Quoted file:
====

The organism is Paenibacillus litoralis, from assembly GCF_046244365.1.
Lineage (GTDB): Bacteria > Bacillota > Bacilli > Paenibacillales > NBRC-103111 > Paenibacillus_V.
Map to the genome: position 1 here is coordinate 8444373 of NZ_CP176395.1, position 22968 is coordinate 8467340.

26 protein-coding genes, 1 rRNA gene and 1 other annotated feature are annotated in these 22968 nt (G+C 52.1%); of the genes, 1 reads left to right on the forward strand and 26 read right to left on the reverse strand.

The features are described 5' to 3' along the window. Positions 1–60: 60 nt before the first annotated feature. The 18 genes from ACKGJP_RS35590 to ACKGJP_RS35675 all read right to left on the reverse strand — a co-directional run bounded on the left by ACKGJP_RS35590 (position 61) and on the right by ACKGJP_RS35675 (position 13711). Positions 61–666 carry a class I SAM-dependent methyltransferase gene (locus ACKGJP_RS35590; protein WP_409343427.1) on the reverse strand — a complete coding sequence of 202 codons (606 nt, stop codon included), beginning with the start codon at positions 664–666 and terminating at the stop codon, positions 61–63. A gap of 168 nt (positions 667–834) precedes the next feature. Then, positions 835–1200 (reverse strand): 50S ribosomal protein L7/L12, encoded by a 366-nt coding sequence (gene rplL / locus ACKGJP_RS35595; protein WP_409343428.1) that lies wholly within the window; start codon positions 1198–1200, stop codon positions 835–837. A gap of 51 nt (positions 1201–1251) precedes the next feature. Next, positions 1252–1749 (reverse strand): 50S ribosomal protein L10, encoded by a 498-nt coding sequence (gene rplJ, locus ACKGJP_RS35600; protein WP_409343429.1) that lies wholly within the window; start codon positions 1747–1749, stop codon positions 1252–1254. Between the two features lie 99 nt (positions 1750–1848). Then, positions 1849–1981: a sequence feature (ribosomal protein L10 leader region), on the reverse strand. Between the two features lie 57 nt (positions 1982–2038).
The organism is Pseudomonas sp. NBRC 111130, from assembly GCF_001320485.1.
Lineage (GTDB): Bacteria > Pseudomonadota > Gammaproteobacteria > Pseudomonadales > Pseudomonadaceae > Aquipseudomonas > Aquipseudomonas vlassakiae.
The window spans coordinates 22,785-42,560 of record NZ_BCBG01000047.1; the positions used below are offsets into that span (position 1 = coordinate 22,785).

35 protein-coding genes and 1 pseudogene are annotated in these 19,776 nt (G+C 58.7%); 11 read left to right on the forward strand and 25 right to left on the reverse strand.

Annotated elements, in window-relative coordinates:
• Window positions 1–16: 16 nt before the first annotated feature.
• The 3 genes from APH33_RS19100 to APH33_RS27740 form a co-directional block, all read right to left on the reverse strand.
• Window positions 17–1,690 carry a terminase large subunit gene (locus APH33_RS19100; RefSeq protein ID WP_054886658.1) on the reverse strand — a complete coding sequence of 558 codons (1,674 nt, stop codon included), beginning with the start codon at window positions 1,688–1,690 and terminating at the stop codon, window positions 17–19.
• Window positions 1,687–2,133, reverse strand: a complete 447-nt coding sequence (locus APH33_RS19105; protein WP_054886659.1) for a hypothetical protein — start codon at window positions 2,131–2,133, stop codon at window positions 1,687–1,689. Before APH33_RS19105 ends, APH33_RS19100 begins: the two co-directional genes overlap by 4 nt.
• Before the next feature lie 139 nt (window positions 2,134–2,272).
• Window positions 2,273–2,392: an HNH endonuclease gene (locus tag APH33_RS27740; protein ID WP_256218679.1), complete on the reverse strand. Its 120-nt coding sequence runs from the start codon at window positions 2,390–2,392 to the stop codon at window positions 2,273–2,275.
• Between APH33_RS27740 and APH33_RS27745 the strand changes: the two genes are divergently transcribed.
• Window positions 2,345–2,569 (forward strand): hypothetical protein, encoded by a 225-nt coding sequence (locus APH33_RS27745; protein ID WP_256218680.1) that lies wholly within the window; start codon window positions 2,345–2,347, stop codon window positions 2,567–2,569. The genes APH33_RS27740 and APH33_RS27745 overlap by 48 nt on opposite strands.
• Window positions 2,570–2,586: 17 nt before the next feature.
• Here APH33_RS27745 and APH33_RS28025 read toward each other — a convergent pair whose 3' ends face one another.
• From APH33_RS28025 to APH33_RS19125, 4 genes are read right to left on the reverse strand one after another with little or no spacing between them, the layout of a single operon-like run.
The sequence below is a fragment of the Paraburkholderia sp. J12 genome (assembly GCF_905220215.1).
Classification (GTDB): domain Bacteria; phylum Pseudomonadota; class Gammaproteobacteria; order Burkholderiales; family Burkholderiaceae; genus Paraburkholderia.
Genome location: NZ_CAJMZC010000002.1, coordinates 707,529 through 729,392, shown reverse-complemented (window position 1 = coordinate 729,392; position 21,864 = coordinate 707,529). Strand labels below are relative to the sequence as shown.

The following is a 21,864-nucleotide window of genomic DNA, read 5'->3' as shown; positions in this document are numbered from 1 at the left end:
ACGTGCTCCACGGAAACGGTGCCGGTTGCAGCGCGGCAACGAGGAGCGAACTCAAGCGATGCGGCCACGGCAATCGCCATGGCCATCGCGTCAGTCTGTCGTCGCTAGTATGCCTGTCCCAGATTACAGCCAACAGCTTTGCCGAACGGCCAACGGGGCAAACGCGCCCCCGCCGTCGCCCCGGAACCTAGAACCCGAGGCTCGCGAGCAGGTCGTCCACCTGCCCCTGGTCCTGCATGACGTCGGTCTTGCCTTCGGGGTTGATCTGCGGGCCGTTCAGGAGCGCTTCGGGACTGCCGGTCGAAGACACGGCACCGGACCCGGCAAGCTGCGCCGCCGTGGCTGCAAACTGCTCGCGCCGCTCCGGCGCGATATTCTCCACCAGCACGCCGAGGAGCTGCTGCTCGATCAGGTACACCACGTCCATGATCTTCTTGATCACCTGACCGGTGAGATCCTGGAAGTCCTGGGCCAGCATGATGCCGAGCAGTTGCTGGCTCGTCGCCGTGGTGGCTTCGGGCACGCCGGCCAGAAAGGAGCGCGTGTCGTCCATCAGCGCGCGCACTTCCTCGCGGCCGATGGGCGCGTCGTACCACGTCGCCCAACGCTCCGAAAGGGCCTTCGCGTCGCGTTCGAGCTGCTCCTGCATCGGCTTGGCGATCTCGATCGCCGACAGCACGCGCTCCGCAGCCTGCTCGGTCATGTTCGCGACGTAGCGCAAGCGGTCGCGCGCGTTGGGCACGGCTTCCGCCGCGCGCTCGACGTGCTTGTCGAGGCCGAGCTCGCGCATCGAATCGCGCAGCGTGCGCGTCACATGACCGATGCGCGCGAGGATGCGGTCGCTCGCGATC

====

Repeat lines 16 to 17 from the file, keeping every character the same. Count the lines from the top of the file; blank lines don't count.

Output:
• Window positions 2,273–2,392: an HNH endonuclease gene (locus tag APH33_RS27740; protein ID WP_256218679.1), complete on the reverse strand. Its 120-nt coding sequence runs from the start codon at window positions 2,390–2,392 to the stop codon at window positions 2,273–2,275.
• Between APH33_RS27740 and APH33_RS27745 the strand changes: the two genes are divergently transcribed.